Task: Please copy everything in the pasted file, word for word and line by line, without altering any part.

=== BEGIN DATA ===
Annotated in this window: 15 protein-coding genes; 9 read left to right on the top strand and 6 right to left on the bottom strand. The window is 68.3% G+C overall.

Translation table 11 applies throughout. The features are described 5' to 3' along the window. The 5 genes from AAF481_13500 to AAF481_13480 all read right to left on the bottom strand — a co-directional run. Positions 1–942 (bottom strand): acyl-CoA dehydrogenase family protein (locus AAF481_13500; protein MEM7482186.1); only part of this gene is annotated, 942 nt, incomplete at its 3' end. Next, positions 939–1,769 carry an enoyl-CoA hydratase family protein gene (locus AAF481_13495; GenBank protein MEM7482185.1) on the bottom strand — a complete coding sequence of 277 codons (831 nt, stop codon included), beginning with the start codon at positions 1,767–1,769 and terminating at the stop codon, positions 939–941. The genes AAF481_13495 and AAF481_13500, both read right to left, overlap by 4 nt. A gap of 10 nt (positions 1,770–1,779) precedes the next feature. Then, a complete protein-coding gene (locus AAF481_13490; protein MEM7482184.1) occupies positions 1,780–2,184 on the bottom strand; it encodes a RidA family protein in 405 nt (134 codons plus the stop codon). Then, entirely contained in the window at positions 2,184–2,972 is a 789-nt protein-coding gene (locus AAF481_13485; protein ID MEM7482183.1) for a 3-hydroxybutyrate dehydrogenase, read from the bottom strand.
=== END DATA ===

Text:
Annotated in this window: 15 protein-coding genes; 9 read left to right on the top strand and 6 right to left on the bottom strand. The window is 68.3% G+C overall.

Translation table 11 applies throughout. The features are described 5' to 3' along the window. The 5 genes from AAF481_13500 to AAF481_13480 all read right to left on the bottom strand — a co-directional run. Positions 1–942 (bottom strand): acyl-CoA dehydrogenase family protein (locus AAF481_13500; protein MEM7482186.1); only part of this gene is annotated, 942 nt, incomplete at its 3' end. Next, positions 939–1,769 carry an enoyl-CoA hydratase family protein gene (locus AAF481_13495; GenBank protein MEM7482185.1) on the bottom strand — a complete coding sequence of 277 codons (831 nt, stop codon included), beginning with the start codon at positions 1,767–1,769 and terminating at the stop codon, positions 939–941. The genes AAF481_13495 and AAF481_13500, both read right to left, overlap by 4 nt. A gap of 10 nt (positions 1,770–1,779) precedes the next feature. Then, a complete protein-coding gene (locus AAF481_13490; protein MEM7482184.1) occupies positions 1,780–2,184 on the bottom strand; it encodes a RidA family protein in 405 nt (134 codons plus the stop codon). Then, entirely contained in the window at positions 2,184–2,972 is a 789-nt protein-coding gene (locus AAF481_13485; protein ID MEM7482183.1) for a 3-hydroxybutyrate dehydrogenase, read from the bottom strand.